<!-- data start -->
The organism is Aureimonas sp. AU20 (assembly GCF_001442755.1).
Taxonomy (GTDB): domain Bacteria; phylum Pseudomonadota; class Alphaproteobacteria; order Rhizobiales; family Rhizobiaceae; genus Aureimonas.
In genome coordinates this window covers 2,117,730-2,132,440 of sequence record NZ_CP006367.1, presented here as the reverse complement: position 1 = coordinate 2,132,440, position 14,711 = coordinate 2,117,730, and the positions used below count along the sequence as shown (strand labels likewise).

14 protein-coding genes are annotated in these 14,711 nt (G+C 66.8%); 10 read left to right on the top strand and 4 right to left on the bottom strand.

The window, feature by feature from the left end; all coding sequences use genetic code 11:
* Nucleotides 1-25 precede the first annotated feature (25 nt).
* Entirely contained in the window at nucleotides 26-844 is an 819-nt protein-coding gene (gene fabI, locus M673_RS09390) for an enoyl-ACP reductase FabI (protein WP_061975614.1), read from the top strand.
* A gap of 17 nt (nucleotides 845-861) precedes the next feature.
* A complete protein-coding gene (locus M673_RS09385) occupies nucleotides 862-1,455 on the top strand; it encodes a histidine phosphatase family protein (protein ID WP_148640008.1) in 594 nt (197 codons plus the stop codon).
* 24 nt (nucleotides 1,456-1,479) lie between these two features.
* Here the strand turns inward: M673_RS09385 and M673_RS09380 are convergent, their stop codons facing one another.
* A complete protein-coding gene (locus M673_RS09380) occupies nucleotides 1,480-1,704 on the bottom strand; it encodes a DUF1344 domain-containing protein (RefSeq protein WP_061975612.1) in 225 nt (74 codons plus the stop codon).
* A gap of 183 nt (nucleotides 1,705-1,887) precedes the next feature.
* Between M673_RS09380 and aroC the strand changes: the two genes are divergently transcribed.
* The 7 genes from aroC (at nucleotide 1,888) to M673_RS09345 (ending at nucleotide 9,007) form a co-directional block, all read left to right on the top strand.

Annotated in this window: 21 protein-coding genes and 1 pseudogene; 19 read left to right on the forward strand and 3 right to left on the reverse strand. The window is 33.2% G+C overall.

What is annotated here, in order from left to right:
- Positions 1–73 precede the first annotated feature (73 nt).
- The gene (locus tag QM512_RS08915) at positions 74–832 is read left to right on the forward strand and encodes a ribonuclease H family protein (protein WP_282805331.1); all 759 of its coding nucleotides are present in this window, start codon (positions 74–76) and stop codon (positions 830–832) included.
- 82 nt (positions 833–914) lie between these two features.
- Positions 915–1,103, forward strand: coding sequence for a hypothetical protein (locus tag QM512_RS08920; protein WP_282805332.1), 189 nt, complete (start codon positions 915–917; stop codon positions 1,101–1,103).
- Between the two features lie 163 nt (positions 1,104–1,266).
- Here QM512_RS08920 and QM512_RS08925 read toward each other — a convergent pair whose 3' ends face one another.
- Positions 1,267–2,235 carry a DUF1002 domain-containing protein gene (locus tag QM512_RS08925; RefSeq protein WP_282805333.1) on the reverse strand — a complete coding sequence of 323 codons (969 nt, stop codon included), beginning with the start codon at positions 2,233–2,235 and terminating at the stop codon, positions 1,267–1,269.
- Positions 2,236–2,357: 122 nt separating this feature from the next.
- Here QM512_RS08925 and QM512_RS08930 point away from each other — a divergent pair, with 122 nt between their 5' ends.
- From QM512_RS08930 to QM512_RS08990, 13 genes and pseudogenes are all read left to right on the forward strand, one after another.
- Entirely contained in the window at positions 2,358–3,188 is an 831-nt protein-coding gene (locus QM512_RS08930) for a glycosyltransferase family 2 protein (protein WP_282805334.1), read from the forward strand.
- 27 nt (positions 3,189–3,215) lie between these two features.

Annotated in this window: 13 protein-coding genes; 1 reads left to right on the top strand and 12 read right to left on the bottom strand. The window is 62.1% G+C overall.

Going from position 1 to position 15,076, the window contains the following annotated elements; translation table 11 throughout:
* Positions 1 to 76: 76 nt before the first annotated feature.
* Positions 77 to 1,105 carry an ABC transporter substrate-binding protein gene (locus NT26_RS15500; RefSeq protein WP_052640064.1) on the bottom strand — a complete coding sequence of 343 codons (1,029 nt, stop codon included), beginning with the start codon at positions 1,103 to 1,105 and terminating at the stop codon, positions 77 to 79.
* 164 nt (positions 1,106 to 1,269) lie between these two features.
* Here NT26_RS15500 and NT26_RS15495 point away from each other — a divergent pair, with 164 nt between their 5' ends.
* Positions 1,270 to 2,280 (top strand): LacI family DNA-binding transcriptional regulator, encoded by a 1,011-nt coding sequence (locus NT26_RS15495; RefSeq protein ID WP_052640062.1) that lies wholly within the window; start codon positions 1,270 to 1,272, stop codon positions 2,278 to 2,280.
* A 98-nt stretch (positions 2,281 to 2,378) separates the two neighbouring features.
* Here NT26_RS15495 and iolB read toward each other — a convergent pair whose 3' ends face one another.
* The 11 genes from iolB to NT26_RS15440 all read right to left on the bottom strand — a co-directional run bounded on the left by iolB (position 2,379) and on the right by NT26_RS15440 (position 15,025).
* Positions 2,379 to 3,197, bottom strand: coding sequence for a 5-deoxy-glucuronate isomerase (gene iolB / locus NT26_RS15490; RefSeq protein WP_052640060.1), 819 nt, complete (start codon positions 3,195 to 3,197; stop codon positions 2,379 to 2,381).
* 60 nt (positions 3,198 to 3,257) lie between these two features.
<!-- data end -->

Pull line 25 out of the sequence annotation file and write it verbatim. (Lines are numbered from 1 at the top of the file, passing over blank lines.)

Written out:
- Positions 2,236–2,357: 122 nt separating this feature from the next.